Columnist Carlos Puig proposed scrapping the PGR and starting over, saying it would be “much simpler than trying to reform an abandoned, ill-treated, beaten institution.”
The PGR has flubbed other high-profile prosecutions, including the so-called Michoacanazo case in 2009, in which federal authorities rounded up 35 mayors, police chiefs and other officials in the western state of Michoacan for alleged ties to traffickers. Most of the suspects belonged to the leftist Democratic Revolution Party, or PRD, which is especially strong in that state, stirring charges of a witch hunt weeks before congressional elections.
The prosecution was run by the organized-crime unit, known as SIEDO, while Morales was chief. But it came unglued as one case after another was tossed for lack of evidence. All the suspects were eventually released.
The case drew the lasting enmity of leftists. PRD senators voted against Morales’ nomination, accusing her of using the organized-crime unit as a political weapon.
Morales has strenuously denied political aims in the Michoacan and Hank cases. In both, the government said it would appeal the judges’ rulings.
Asked during a recent television interview if she accepted any blame for the collapse of the Hank case, Morales had a short answer: “None.” (The PGR turned down a request by The Times to interview Morales.)
“She is honorable and honest but with a job that is almost impossible in these moments,” said Maria Elena Morera, president of the Mexican civic organization Common Cause and an admirer of Morales. “She faces a structural problem, an enormous bureaucracy that is not working, something she cannot fix.”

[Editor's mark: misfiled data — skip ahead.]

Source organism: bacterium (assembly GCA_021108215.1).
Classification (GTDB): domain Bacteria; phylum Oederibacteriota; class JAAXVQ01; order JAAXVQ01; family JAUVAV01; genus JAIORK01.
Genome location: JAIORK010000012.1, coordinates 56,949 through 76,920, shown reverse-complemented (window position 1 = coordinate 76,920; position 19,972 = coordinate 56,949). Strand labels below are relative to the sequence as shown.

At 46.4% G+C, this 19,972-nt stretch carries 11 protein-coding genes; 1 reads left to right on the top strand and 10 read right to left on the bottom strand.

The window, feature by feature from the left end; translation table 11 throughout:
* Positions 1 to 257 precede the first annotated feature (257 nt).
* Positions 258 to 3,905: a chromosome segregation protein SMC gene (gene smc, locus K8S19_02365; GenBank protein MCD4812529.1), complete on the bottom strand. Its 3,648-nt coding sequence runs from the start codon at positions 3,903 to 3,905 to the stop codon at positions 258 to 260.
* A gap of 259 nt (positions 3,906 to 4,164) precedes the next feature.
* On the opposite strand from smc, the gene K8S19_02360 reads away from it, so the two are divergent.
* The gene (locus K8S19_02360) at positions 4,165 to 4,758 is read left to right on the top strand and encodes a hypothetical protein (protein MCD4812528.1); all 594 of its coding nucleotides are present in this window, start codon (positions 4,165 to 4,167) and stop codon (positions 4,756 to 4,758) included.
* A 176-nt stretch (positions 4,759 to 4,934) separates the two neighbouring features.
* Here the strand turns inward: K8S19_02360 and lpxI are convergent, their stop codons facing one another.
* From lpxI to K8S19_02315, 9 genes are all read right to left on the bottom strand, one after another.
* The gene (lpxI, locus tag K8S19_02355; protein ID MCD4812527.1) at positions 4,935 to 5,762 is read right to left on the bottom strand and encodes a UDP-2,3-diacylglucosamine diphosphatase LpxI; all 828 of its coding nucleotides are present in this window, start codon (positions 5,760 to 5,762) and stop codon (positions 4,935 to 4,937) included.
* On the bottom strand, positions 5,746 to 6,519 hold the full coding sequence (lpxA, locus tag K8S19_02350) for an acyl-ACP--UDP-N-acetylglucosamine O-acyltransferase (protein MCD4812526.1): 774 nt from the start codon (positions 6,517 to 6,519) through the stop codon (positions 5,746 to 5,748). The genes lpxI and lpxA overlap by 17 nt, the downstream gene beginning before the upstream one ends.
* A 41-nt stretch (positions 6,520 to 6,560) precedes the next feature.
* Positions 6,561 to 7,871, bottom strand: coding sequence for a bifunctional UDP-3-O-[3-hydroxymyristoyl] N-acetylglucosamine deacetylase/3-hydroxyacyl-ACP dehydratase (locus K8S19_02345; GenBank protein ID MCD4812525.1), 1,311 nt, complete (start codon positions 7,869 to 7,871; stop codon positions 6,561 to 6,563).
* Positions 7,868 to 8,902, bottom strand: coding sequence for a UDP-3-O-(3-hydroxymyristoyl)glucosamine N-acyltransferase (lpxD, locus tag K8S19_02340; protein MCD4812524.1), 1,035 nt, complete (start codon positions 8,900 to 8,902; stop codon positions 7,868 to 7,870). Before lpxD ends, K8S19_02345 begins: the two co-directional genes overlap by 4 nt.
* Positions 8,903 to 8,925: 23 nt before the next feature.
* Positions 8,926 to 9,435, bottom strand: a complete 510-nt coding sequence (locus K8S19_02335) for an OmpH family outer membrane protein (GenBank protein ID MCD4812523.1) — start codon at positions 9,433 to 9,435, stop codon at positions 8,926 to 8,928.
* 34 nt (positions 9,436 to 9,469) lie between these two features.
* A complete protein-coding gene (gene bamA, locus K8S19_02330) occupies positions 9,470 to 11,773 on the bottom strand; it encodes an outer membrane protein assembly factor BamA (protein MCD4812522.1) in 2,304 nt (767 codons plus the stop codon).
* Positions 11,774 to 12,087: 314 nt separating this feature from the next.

Morales’ chief challenge will be to “return citizens’ credibility in the PGR, which has been completely lost,” said Elias Huerta, president of a national attorneys group.
Huerta said Morales might be the right person for the task, given her long experience in the PGR. She joined the agency in 1997, after working in the prosecutor’s office of the Mexico City government, and climbed quickly under former Atty. Gen. Rafael Macedo de la Concha, an army general who served from 2000 to 2005.
“She is personally in the trenches, putting cases together, taking part in questioning, making strategic decisions,” Huerta said. “This is the difference between a high-ranking official who knows the job and one dropped at the top by helicopter.”
Morales’ public pronouncements about the drug war tend to sound rote. But those who have met her in private say she is warm and engaging, extremely well organized and a capable multi-tasker. One person described her as able to review secret documents at the same time she carried on a detailed conversation with visitors about legal matters, all seamlessly. Admirers say Morales shows deep sympathy toward crime victims, and tries to transmit urgency to prosecutors below her.
Morales hit the ground running after she was named the chief of the organized-crime bureau in 2008. She was days into the job when crisis erupted: Members of the elite unit were thought to be selling tips to the powerful Beltran Leyva drug gang.
Over subsequent months, at least 35 officials and agents would be fired or arrested. Suspect agents were paraded into Morales’ bunker-like office. Each time, her answer was swift.
“They left in handcuffs,” said Isabel Miranda de Wallace, an anti-crime activist who was visiting the unit when several officers were arrested. “This is someone who is very brave.”
Miranda recalled accompanying the mother of a kidnap victim to talk to Morales about inaction by a lower prosecutor, or ministerio publico.
Morales listened to the mother, then picked up the phone and summoned the prosecutor for a scolding, Miranda said. Before sending him away, Morales transferred the case to someone else.
Seeing results in Mexico can take time, though. Among those jailed during Morales’ first days as head of the organized-crime unit was her predecessor, Noe Ramirez, charged with taking $450,000 to tip off drug traffickers. The case, while a stunning allegation of high-level graft, was touted as evidence that the Calderon government would brook no corruption.
Three years later, Ramirez has yet to be tried.
Times staff writer Tracy Wilkinson contributed to this report.